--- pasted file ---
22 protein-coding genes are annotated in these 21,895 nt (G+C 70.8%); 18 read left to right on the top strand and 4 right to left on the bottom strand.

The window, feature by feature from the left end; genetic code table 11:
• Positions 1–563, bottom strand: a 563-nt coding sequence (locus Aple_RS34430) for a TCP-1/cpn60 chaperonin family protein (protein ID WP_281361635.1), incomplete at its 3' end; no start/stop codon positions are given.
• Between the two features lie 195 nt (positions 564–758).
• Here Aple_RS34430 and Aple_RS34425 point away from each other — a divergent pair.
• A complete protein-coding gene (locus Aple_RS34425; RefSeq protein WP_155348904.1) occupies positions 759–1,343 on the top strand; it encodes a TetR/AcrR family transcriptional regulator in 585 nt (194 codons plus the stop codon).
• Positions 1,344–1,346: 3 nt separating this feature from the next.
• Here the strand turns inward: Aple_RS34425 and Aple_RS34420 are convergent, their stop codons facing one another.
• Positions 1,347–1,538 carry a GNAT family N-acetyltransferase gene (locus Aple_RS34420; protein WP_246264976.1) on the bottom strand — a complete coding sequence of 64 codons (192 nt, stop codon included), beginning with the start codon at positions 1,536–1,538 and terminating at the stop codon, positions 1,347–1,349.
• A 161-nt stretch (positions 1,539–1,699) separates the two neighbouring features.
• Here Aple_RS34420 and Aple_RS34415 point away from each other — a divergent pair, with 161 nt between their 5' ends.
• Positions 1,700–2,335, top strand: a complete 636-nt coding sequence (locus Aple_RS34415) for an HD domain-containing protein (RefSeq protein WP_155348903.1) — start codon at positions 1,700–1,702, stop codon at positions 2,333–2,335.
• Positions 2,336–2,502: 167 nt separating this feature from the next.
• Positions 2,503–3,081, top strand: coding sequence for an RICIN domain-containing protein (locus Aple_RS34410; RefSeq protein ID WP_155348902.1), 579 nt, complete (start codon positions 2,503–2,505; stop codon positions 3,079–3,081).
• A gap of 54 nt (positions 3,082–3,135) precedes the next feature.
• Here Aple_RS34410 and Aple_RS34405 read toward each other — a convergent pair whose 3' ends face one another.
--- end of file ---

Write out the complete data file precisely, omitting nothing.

22 protein-coding genes are annotated in these 21,895 nt (G+C 70.8%); 18 read left to right on the top strand and 4 right to left on the bottom strand.

The window, feature by feature from the left end; genetic code table 11:
• Positions 1–563, bottom strand: a 563-nt coding sequence (locus Aple_RS34430) for a TCP-1/cpn60 chaperonin family protein (protein ID WP_281361635.1), incomplete at its 3' end; no start/stop codon positions are given.
• Between the two features lie 195 nt (positions 564–758).
• Here Aple_RS34430 and Aple_RS34425 point away from each other — a divergent pair.
• A complete protein-coding gene (locus Aple_RS34425; RefSeq protein WP_155348904.1) occupies positions 759–1,343 on the top strand; it encodes a TetR/AcrR family transcriptional regulator in 585 nt (194 codons plus the stop codon).
• Positions 1,344–1,346: 3 nt separating this feature from the next.
• Here the strand turns inward: Aple_RS34425 and Aple_RS34420 are convergent, their stop codons facing one another.
• Positions 1,347–1,538 carry a GNAT family N-acetyltransferase gene (locus Aple_RS34420; protein WP_246264976.1) on the bottom strand — a complete coding sequence of 64 codons (192 nt, stop codon included), beginning with the start codon at positions 1,536–1,538 and terminating at the stop codon, positions 1,347–1,349.
• A 161-nt stretch (positions 1,539–1,699) separates the two neighbouring features.
• Here Aple_RS34420 and Aple_RS34415 point away from each other — a divergent pair, with 161 nt between their 5' ends.
• Positions 1,700–2,335, top strand: a complete 636-nt coding sequence (locus Aple_RS34415) for an HD domain-containing protein (RefSeq protein WP_155348903.1) — start codon at positions 1,700–1,702, stop codon at positions 2,333–2,335.
• Positions 2,336–2,502: 167 nt separating this feature from the next.
• Positions 2,503–3,081, top strand: coding sequence for an RICIN domain-containing protein (locus Aple_RS34410; RefSeq protein ID WP_155348902.1), 579 nt, complete (start codon positions 2,503–2,505; stop codon positions 3,079–3,081).
• A gap of 54 nt (positions 3,082–3,135) precedes the next feature.
• Here Aple_RS34410 and Aple_RS34405 read toward each other — a convergent pair whose 3' ends face one another.